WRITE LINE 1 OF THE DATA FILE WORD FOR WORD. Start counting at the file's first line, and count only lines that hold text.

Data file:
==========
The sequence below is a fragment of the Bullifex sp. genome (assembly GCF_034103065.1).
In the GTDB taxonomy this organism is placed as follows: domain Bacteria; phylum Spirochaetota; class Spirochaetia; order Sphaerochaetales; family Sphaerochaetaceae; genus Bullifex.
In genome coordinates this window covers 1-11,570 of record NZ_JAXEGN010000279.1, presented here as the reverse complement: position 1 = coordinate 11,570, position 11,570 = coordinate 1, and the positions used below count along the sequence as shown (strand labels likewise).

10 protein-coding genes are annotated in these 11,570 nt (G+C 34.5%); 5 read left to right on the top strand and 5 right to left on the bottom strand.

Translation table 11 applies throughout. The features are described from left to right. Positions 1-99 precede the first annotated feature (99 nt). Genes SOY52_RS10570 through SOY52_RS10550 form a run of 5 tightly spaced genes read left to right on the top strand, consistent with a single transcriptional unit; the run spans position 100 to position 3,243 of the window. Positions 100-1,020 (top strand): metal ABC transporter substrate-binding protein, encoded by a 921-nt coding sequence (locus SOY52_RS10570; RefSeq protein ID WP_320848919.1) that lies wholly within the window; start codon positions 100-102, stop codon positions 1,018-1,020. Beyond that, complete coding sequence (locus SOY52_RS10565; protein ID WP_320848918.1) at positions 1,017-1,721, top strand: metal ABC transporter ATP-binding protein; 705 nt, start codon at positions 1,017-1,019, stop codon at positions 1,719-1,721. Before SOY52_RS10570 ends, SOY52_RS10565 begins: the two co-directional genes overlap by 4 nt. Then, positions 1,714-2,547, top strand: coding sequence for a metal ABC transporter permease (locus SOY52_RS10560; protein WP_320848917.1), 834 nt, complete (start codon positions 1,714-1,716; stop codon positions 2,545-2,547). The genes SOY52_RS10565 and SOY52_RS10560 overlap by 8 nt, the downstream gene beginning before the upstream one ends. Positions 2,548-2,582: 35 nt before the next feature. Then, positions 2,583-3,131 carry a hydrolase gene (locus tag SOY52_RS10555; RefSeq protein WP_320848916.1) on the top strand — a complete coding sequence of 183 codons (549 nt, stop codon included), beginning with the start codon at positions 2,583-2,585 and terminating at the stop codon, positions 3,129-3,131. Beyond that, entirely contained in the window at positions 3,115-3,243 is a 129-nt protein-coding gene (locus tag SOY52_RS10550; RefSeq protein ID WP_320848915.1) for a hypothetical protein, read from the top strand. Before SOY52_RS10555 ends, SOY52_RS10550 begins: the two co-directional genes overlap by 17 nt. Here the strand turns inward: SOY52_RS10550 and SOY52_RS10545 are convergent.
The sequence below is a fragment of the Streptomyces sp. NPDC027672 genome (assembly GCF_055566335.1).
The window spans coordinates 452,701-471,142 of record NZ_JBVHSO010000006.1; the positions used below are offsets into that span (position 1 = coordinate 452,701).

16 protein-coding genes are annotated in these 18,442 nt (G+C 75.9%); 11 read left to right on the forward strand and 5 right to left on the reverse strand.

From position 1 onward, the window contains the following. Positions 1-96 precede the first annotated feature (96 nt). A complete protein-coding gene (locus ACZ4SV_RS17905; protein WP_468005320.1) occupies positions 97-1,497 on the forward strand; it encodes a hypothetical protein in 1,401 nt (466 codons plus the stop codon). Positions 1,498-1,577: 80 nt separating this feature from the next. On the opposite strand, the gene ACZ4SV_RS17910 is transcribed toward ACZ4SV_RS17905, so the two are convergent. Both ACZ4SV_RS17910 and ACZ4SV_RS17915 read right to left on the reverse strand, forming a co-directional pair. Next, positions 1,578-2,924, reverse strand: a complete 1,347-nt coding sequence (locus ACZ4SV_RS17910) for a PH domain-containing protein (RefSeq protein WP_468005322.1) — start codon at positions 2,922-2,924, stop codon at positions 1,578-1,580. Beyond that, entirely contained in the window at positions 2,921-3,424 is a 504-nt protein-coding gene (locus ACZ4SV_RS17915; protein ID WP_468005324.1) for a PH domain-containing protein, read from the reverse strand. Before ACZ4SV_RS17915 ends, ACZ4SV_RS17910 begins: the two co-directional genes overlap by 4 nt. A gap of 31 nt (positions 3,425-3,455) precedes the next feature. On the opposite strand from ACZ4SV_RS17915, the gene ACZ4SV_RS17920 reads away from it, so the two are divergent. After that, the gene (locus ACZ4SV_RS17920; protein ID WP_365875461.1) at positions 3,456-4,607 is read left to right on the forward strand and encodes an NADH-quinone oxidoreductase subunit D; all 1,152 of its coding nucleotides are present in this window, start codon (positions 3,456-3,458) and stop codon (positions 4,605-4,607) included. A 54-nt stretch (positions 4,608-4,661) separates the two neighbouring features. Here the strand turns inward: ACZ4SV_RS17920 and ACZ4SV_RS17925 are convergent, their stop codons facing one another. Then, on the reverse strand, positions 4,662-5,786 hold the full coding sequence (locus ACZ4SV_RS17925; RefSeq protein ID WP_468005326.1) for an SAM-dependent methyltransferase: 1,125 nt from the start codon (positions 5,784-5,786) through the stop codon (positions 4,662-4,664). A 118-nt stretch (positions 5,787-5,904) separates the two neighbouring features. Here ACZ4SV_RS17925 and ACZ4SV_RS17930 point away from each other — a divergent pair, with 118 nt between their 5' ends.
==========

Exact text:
The sequence below is a fragment of the Bullifex sp. genome (assembly GCF_034103065.1).